Institutional Review Board, Hospital for Special Surgery
November 07, 2013
The safety of study participants is our top priority. The trial is approved and periodically reviewed by an Institutional Review Board (IRB), which includes doctors, administrators, ethicists, and members of the general public. The safety of clinical trials is reviewed by the U.S. Food and Drug Administration.
Before enrolling in a clinical trial, the investigator will explain the purpose of the trial, its expected benefits, any possible risks or side effects, and what your role will be. This is the time to ask questions! If you want to join the trial, you must sign the informed consent documents. You can leave a clinical trial at any time without penalty.
For further information, see Understanding Clinical Trials.
Vivian P. Bykerk, MD
Susan M. Goodman, MD
Lisa A Mandl, MD
Mary K. Crow, MD
Caroline E. Reidy, MPH
Observational study of 70 subjects over a 2 year period.
• Patients with SpA should have a BASDAI of > 4 without MRI or radiographic evidence of Sacroiliitis
• Patients with MRI or radiographic evidence of Sacroiliitis should have a BASDAI of >3.5
• No biologic therapy for 3 months. Patients may have had a TNFi > 3 months prior to study entry, but patients currently receiving, for example, adalimumab, etanercept, infliximab, golimumab, certolizumab pegol or who have taken any TNFis within the previous 3 months are ineligible.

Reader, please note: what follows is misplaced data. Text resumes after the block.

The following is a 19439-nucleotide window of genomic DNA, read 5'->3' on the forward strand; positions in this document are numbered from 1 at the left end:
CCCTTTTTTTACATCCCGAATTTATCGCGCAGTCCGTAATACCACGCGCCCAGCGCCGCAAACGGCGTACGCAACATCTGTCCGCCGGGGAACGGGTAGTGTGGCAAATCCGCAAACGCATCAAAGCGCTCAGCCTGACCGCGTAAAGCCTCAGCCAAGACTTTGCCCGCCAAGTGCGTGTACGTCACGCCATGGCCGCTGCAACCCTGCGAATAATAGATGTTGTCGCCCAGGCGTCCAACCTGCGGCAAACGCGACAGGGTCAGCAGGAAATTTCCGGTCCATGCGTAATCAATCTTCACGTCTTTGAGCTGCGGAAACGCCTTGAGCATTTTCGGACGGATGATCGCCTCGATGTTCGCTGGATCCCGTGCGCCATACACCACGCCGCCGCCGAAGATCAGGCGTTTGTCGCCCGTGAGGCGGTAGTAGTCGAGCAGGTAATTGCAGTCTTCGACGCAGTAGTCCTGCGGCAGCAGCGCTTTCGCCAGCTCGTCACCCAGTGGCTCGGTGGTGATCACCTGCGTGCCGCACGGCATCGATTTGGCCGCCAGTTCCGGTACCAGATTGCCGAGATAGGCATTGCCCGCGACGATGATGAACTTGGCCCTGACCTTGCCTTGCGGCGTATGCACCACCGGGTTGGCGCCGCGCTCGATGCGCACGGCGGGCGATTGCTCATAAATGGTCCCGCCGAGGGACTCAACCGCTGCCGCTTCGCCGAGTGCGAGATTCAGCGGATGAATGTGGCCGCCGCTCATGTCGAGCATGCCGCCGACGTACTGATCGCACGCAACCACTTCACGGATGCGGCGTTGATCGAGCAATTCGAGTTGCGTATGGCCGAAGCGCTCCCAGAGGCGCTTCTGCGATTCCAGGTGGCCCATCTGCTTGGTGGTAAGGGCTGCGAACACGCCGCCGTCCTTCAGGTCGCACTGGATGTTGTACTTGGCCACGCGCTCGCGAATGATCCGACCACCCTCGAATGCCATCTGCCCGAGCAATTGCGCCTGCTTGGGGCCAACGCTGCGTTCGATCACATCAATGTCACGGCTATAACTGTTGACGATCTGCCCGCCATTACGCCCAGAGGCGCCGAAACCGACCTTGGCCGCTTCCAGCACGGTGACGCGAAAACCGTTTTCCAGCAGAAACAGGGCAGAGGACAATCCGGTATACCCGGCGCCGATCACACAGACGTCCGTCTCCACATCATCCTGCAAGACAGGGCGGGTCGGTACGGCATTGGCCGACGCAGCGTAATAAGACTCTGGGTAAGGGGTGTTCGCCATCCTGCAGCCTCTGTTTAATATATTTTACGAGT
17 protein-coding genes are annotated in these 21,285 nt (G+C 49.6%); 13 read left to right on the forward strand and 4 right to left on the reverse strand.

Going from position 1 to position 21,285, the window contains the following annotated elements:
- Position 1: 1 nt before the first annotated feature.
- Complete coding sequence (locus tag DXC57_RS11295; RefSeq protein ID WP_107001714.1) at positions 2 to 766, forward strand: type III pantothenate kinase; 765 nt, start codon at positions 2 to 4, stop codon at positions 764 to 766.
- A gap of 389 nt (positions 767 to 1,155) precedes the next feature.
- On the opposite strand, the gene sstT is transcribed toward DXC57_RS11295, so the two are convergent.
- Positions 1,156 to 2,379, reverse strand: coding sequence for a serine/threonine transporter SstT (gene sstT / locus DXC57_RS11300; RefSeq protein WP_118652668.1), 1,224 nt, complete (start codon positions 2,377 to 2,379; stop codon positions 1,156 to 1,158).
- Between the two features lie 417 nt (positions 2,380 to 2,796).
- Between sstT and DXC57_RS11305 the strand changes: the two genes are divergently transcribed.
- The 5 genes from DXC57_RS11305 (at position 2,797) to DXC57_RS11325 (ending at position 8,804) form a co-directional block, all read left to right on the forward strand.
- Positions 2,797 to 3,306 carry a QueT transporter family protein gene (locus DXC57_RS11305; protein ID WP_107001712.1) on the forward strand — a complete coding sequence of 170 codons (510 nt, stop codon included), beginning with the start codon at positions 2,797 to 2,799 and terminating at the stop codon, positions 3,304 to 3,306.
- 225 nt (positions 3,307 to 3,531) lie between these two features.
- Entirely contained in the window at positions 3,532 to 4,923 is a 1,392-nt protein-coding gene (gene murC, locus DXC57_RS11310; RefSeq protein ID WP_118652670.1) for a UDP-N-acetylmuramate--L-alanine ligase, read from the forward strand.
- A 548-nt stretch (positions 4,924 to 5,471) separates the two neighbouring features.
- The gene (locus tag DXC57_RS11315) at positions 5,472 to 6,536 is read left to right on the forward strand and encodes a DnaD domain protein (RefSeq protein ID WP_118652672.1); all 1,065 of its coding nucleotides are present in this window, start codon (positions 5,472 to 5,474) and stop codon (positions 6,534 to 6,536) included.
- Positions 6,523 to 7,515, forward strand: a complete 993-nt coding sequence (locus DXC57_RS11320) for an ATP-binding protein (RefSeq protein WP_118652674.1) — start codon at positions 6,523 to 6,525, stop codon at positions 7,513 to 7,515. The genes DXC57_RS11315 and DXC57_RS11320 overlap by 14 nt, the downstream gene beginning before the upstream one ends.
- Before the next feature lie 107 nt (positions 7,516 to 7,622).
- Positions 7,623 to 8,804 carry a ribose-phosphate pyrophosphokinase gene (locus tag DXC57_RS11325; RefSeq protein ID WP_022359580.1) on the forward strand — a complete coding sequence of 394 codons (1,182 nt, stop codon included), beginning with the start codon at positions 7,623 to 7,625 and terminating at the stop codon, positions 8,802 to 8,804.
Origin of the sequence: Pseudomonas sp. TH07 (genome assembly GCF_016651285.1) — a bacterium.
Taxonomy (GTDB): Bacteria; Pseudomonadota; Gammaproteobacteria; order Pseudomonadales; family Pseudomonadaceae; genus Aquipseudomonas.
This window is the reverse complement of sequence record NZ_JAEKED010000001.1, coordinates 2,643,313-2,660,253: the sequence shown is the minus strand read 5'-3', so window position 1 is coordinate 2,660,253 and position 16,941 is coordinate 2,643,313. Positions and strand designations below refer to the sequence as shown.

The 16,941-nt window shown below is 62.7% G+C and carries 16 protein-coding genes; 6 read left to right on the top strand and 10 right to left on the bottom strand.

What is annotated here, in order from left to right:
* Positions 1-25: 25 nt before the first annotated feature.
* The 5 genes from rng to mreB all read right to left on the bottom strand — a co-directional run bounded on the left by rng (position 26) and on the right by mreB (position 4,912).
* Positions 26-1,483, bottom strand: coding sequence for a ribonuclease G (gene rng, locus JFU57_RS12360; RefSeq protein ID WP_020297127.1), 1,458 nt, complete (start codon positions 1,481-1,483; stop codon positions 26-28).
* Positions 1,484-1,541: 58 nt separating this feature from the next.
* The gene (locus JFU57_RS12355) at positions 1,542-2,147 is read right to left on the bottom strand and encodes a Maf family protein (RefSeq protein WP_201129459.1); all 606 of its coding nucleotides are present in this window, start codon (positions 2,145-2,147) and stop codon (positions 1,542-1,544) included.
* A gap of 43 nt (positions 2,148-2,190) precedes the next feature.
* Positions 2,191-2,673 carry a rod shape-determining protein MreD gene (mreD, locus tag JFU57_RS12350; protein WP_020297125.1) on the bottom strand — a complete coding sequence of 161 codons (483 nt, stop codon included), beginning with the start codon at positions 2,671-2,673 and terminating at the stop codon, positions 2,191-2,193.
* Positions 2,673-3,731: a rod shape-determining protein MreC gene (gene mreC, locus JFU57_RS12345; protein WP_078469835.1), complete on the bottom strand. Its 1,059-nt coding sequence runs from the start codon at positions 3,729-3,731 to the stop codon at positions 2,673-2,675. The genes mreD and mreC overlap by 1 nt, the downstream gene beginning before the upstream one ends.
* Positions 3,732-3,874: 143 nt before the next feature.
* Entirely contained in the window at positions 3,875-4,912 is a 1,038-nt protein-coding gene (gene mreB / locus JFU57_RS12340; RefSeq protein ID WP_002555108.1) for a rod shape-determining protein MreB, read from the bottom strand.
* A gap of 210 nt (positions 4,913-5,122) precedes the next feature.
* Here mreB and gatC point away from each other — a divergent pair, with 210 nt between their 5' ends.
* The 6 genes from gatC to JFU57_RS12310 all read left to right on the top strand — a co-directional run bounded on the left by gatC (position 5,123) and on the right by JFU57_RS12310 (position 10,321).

• ≥18 yrs old
• Diagnosis of Spondyloarthritis (SpA) (per ASAS criteria and having sacroillitis as confirmed by radiographs or MRI at baseline), with psoriatic arthritis (PsA) (per the ASAS or CASPAR criteria). See Appendix for ASAS and CASPAR Criteria).
• Patients must have evidence of sacroillitis either by radiograph or MRI, or must have evidence of spine inflammation confirmed by radiographs or spine MRI
• Age < 18
• Diagnosis of a systemic rheumatic disease or crystalline arthritis (i.e. RA, SLE, systemic sclerosis, gout, pseudogout, Lyme arthritis, reactive arthritis, viral arthritis)
• Pregnant or nursing
• Unable to give informed consent
• Lack of fluency in English. Unfortunately, we do not have the financial resources to offer full translation services
• Unwilling or unable to be followed as part of routine care
• Patients currently receiving biologic therapy (e.g. adalimumab, etanercept, infliximab, golimumab, certolizumab pegol)
Caroline Reidy, MPH